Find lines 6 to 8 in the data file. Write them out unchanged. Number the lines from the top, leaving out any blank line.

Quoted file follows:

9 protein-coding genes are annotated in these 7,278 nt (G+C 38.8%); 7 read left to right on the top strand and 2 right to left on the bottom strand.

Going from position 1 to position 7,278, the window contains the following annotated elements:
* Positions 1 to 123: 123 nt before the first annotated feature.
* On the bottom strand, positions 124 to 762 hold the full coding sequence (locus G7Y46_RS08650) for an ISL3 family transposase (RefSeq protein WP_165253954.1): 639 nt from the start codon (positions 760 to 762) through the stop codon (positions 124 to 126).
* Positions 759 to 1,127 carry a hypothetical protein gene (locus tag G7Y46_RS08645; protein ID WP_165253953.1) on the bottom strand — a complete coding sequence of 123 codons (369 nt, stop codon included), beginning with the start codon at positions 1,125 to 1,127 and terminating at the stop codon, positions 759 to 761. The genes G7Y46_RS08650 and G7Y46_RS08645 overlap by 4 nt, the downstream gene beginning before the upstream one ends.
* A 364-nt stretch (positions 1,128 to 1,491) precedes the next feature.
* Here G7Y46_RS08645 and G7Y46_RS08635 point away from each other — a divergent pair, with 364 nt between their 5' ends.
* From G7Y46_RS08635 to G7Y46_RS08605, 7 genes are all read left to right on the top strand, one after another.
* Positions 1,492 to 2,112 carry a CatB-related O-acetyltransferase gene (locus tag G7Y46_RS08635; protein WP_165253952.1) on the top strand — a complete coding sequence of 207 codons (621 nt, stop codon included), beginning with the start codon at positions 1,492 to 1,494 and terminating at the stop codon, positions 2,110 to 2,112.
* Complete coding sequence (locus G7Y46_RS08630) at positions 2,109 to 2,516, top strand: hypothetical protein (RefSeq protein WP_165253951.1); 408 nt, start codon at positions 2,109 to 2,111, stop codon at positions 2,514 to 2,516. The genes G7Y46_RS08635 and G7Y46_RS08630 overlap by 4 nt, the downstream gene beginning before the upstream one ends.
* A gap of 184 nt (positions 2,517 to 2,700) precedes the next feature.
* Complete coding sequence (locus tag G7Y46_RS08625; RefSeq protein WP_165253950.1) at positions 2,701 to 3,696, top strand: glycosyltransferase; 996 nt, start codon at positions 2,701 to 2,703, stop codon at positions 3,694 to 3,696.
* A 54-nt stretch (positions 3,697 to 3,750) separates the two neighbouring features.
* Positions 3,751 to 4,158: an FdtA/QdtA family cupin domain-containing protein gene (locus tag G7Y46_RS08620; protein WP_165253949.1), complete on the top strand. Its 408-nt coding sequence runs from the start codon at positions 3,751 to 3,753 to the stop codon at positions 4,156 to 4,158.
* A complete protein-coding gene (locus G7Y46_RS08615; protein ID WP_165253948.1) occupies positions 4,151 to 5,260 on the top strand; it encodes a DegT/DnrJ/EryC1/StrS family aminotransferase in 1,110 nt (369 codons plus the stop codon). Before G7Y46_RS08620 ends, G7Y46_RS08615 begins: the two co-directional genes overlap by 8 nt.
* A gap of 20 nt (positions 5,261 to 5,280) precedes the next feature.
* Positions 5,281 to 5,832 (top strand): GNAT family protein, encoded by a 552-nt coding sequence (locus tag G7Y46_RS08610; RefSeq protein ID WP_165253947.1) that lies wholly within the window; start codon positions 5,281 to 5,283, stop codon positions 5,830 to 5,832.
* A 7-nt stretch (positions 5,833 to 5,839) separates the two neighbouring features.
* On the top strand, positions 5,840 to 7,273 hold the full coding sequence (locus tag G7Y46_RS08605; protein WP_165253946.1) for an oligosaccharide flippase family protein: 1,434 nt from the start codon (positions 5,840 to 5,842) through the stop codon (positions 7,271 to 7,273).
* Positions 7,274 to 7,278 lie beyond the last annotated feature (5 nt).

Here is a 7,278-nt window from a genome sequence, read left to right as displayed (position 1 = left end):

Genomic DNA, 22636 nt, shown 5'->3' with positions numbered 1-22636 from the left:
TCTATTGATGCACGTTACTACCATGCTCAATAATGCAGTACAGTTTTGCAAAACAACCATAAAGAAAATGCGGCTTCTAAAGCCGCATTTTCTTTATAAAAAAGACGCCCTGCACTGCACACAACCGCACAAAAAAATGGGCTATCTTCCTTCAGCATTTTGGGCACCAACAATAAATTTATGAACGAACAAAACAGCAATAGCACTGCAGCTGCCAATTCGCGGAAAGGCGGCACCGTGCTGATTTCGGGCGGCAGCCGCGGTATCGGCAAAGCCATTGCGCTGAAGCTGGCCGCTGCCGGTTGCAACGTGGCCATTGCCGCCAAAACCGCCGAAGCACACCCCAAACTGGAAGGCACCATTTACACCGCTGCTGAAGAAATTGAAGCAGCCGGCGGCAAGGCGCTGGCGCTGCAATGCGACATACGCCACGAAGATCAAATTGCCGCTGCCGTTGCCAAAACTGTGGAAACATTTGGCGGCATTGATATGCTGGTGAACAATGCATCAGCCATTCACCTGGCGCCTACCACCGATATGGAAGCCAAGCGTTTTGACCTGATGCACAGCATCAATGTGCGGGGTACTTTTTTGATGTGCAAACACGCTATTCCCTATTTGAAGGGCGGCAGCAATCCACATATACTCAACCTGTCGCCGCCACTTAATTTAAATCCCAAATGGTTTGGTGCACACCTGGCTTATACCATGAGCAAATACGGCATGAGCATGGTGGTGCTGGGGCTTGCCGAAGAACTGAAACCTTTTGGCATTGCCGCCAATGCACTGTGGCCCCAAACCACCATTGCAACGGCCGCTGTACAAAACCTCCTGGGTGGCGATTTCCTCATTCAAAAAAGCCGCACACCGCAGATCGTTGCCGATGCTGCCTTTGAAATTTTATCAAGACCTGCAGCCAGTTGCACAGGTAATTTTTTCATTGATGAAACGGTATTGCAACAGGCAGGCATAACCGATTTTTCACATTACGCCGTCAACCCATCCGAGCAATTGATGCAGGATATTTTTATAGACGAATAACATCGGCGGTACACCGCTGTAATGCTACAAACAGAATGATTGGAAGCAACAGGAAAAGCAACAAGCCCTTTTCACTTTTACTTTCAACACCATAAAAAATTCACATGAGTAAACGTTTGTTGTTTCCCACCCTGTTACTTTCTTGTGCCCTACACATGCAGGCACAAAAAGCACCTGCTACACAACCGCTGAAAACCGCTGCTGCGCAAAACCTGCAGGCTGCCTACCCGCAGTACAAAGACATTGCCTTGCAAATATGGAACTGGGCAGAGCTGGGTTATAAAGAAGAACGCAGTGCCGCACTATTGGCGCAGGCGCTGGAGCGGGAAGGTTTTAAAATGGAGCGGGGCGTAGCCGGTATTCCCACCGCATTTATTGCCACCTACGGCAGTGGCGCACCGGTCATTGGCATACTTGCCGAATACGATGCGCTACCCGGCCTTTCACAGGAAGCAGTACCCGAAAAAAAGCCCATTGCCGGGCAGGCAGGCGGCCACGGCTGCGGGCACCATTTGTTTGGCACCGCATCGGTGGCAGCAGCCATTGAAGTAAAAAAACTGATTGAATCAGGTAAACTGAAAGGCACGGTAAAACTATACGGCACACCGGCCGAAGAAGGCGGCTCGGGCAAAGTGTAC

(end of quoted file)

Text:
* A 364-nt stretch (positions 1,128 to 1,491) precedes the next feature.
* Here G7Y46_RS08645 and G7Y46_RS08635 point away from each other — a divergent pair, with 364 nt between their 5' ends.
* From G7Y46_RS08635 to G7Y46_RS08605, 7 genes are all read left to right on the top strand, one after another.